Halogen

These two terms are often interchanged and refer to small diameter lights that you will see in recessedlight fittings. Halogens require transformers tochange standard 240-volt power to 12 volts. They are specifically designed for task lightingbut commonly misused as general lighting.Halogen or dichroic lights are best used incombination with fluorescent or incandescentlights to achieve a general ambience.

Incandescent

Incandescent lights have beenthe traditional light source used in Australianhomes for many years but have been phasedout for most common household applications.Bulbs come with either bayonet or Edison screwfittings and are available in 10-, 15-, 25-, 40-,60-, 75- and 100-watt options in either clear orpearl (frosted). Incandescent lights run off a 240-volt source and can usually be dimmed.

Design Tips
  • Think outside the square — the ceiling or wallscan be turned into light zones that can be turnedoff and on by sensors
  • Strip lighting under overhead units, for example,is a great solution (whether you choosefluorescents or LEDs) for task lighting
  • Above islands or peninsular counters you coulduse pendant or track lighting suspended fromthe ceiling
  • When designing the lighting, think first about theareas you wish to highlight
  • Consider using a lighting designer for the overalllighting layout
  • LED lights add great effect to a kitchen but becareful that they don’t overwhelm the design ofthe rest of the space
  • Adequate task lighting is essential to ensure thekitchen is highly functional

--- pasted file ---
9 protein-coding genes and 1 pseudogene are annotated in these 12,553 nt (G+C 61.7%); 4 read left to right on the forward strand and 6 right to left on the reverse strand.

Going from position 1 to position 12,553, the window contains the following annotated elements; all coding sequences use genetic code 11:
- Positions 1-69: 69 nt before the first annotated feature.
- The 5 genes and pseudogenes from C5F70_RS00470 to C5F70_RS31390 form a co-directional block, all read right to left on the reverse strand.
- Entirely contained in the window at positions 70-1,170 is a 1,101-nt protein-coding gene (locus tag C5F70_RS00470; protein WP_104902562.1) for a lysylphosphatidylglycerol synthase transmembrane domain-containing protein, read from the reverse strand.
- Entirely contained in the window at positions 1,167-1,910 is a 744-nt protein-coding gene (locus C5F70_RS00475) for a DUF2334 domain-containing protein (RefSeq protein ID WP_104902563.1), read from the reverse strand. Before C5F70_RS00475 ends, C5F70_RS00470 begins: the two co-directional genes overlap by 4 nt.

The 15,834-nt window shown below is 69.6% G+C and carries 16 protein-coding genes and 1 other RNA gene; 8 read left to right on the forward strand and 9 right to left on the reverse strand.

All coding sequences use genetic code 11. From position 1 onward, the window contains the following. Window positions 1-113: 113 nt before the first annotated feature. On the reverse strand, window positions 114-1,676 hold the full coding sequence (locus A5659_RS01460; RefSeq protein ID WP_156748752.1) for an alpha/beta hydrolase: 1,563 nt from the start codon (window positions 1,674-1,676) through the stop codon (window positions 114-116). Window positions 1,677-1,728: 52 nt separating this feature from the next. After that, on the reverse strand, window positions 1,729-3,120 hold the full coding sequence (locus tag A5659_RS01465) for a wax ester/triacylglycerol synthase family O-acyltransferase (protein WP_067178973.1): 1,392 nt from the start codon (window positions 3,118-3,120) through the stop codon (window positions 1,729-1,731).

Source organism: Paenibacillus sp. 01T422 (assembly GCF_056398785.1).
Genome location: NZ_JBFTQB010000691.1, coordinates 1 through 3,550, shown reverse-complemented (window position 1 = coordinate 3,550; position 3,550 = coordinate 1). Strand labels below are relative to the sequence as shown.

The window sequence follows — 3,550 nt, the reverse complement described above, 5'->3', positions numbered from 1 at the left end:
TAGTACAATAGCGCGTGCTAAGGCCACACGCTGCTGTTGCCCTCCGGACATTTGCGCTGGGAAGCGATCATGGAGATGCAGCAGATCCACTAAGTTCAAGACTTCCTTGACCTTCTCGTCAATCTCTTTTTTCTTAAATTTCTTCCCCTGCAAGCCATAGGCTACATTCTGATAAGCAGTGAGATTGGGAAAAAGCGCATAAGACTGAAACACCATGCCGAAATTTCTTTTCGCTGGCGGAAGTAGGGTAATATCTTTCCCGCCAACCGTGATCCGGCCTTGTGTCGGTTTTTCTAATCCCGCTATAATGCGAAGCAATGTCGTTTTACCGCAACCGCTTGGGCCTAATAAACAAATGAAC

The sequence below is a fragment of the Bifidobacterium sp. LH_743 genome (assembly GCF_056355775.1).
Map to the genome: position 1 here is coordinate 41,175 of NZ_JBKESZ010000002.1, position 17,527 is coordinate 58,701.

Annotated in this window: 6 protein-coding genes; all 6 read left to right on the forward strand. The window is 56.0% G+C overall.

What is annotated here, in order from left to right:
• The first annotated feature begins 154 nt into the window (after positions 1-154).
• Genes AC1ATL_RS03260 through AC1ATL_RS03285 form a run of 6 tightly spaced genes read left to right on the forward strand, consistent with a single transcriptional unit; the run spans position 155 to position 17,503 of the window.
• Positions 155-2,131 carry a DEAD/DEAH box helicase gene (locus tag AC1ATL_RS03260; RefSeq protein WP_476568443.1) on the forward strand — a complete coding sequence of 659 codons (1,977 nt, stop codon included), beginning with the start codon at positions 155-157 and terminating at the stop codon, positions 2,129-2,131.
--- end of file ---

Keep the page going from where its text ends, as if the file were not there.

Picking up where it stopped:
• Always consider location and availability of spacefor switches, particularly if the kitchen has morethan one entry and exit point
  • Recessed lighting is great for overhead units,along toe kicks and under countertops. LEDswork well in these locations as they are smalland easy to place
  • Downlights are great for use in overhead units and ceilings and new LED options for theseareas can be more effective and efficientthan halogens
  • Consider including one or a number of spot lightsto draw attention to a special area or object youwish to feature.
  • Remember to consider other light sources withmultiple functions, such as rangehoodswhichprovide additional light
  • Ambient lighting will illuminate the whole kitchenand bring warmth to the space, so consider thesize, shape and location of natural light sourceswhen designing this aspect
  • Accent lighting is used to draw attention todecorative items but use it sparingly to avoidexcess visual stimulation
  • Decorative lighting will bring personality andindividuality into the space but, again, do notoveruse or you could end up clashing with thedesign of the kitchen
  • Mood lighting can add warmth, particularly wherethe kitchen is part of a larger family or livingarea. When general and task lighting have beenswitched off after cooking and cleaning, moodlighting or dimmed feature lighting will createa soft glow to the kitchen area